Thursday 5 May 2011

Other people's gardens

Very impressed with Judy Wise's greenhouse.
The following poem was written entirely from fridge magnet words and in one go. No preparation or rearranging after-wards either.  I have really no idea about the extent of the creative possible potential of the subconscious - perhaps  it is endless.  I had been glancing at the random words scattered about on the fridge door for months, then one day something made me stop and look at them and in no time at all the poem flowed.
The Garden

I have to take you to a garden.
It is essential that you tell our friends.
I have one lifetime only here.

There is a void
And then a vision.
The summer rain is felt as music.
The water and the wind whisper through
Eternity a language that we dream of.

Above the mist
Behind the storm, beneath the rain – together in a thousand moments.
A delicate symphony of light
Like diamonds shine and play.
Shadows fall away. Beauty would be these
And death sweet, not sad.
All, an elaborate chain of life.
My weekend is comprised of Thursdays and Sundays as I prefer to work at home on Saturdays. The rest of the week is work, which I love. I love Thursdays - perhaps because I was born on a Thursday! I go to Classics on Thursday mornings and meet up with some of my favourite people and together we explore the Ancient World via Virgil and Aristophanes etc. Then in the afternoon I can sail with friends on the Dart or cove hop for a picnic. Sundays can be a day to visit other gardens and recently I came across a garden that was designed in the 1930's and was restored 20 years ago. The owners are getting on a bit now but the atmosphere is still there - shades of Quince Jelly and Lawn Tennis Parties...
I love this way of building with old brick and stone with sun bleached wood above and will keep this in mind for my pergola next to the pond that I see in my imagination in my garden. A big project for 2013.
A perfect way to incorporate a place to sit and ponder in with the structure of the Pergola. A step up or down from standing and staring perhaps - my father often quoted the first two lines of this poem by William Henry Davies when I was a child. He had been given just six months to live when I had been born so I suppose it was not at all surprising that he would long for those small moments of reflection. He did however get plenty as he lived to be ninety!

What is this life if full of care,
We have no time to stand and stare.
No time to stand beneath the boughs
And stare as long as sheep or cows.
No time to see when woods we pass,
Where squirrels hide their nuts in grass.
No time to see in broad daylight,
Streams full of stars like skies at night.
No time to turn at Beauty’s glance,
And watch her feet, how they can dance.
No time to wait till her mouth can
Enrich that smile her eyes began.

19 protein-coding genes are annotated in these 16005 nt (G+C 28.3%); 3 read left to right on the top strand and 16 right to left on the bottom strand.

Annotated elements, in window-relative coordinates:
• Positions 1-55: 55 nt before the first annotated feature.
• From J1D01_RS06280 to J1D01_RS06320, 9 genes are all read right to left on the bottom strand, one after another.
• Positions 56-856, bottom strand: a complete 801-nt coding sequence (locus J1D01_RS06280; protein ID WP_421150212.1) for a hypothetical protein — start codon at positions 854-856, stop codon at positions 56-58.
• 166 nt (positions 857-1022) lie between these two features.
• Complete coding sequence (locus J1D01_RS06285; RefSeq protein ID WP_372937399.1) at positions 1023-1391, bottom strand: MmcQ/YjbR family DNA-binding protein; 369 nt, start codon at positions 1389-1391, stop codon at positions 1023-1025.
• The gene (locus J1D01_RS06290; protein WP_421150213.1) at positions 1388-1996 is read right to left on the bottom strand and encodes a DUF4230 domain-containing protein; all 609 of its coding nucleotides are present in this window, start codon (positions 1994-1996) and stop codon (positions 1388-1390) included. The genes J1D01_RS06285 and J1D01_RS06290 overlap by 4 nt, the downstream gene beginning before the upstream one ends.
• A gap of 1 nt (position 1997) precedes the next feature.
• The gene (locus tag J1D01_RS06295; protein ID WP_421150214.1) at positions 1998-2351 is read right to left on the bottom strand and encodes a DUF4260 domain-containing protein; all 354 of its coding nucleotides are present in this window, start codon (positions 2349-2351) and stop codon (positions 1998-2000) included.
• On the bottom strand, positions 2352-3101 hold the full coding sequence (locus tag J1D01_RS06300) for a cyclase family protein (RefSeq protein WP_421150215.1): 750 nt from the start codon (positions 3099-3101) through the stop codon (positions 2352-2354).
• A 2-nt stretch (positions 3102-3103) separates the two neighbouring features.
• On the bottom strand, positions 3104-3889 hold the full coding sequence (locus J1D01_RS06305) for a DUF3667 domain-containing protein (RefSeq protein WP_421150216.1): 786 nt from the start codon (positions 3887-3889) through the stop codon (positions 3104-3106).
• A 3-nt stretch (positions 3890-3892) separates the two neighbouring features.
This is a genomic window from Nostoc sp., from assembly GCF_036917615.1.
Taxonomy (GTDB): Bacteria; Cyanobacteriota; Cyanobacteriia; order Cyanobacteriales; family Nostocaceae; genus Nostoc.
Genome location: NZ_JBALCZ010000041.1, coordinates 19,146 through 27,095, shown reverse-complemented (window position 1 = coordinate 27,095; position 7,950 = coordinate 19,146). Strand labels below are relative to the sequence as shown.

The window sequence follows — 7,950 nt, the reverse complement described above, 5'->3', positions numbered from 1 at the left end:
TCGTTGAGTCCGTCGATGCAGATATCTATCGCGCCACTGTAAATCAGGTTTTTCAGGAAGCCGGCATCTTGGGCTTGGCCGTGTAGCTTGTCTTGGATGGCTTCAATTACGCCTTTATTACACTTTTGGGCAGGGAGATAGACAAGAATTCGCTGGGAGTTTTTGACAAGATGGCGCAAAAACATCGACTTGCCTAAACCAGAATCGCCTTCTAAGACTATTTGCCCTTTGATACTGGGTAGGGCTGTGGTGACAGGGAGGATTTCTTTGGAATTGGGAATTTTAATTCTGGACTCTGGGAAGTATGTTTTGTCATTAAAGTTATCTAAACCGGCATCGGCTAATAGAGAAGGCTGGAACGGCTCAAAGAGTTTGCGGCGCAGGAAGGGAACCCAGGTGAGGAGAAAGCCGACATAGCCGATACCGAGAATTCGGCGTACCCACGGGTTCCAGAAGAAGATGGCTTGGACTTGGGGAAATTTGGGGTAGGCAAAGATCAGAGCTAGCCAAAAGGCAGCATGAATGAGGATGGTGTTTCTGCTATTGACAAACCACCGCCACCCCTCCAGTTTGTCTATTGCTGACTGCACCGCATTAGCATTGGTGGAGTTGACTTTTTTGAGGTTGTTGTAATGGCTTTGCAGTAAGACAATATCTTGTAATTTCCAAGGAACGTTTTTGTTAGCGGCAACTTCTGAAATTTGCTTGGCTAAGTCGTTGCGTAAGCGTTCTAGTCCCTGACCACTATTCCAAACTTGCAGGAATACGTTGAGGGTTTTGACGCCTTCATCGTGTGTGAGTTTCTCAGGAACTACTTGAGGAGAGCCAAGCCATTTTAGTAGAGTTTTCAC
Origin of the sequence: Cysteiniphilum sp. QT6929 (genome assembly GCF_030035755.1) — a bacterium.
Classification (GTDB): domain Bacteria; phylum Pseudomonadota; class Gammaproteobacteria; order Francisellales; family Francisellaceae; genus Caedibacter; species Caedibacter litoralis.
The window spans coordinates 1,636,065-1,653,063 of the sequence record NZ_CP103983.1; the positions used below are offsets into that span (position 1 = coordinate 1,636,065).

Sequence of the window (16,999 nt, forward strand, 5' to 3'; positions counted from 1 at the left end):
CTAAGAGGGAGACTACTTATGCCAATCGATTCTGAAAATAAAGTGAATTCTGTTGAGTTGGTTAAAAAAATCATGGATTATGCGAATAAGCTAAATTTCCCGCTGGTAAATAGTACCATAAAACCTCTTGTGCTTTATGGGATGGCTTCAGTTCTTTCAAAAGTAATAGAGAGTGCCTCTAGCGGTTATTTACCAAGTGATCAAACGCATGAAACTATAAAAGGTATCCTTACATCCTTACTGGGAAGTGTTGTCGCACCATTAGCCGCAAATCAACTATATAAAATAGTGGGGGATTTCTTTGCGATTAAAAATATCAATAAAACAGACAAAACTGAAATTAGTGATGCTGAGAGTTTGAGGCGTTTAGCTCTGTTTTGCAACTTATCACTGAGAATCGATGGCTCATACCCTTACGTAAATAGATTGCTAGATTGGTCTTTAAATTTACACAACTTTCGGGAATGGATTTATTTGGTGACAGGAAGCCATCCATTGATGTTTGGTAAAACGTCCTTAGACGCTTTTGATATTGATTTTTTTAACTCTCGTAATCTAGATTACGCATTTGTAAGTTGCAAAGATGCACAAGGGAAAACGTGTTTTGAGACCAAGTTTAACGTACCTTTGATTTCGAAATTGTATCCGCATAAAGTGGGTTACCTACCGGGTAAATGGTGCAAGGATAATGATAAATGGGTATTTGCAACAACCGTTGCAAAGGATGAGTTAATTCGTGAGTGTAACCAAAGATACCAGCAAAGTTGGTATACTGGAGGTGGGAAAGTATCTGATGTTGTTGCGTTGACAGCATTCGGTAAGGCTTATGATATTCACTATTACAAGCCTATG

A poor life this if, full of care,
We have no time to stand and stare.

The garden of an English Country House seems to require most of the following 
An old shed for doing and storing. A garden roller, a water butt and crazy paving.
A fruit cage beneath dappled sunlight.
An imaginative use of stone and brick for pathways and time. Time passed with Blackbirds singing in the dawn and dusk, time for generations to be born, to play in hidden parts, to live and to sit and remember in later days.
A kitchen garden, slightly hidden away from the rest of the garden with a fine tilth through many years of working. Onions, beans and an unusual pattern of old canes, artichokes and narrow paths of stamped down earth.
One of those lovely Sundays in Early spring when I can meet friends at one of the NGS gardens and have tea and cake. Not bad!
Waiting for friends to arrive for tea.

A good idea. I should do this with my hose reel.

Camelias prefer dappled light and semi-shade. Mine are still quite small and in pots. Next stage will be to transplant them into half old oak barrels and put them in the sheltered garden where they will get some shade from the Cherry tree.
Split Oak, Japanese style for railings on a bridge.
Old Oak joists used to form a canopy for Wisteria.
Simple way to protect plants from too much rain/snow/light.
Stone steps with places to sit and contemplate.

Detail of a stone circular carpet with round corn stone at the centre and rays of slate radiating outwards like the sun.
Coleton Fishacre - Devon at the beginning of the year.
A reminder of one of the many different ways to build a wall with stones.
The Garden House  in Devon well known for it's collection of Galanthus. Galanthus - the Snowdrop, meaning milk flower, were brought back to the British Isles by soldiers after the Crimean War between 1853 and 1856.  

Wisteria allowed to twist around posts. I see problems as the posts rot. 
To remind me that I can happily leave the Wisteria in the front garden to twist and grow and to establish a good base rather than trying to drill into granite and attach wires immediately!

How to give pot plants some light when you have rather too many for a windowsill!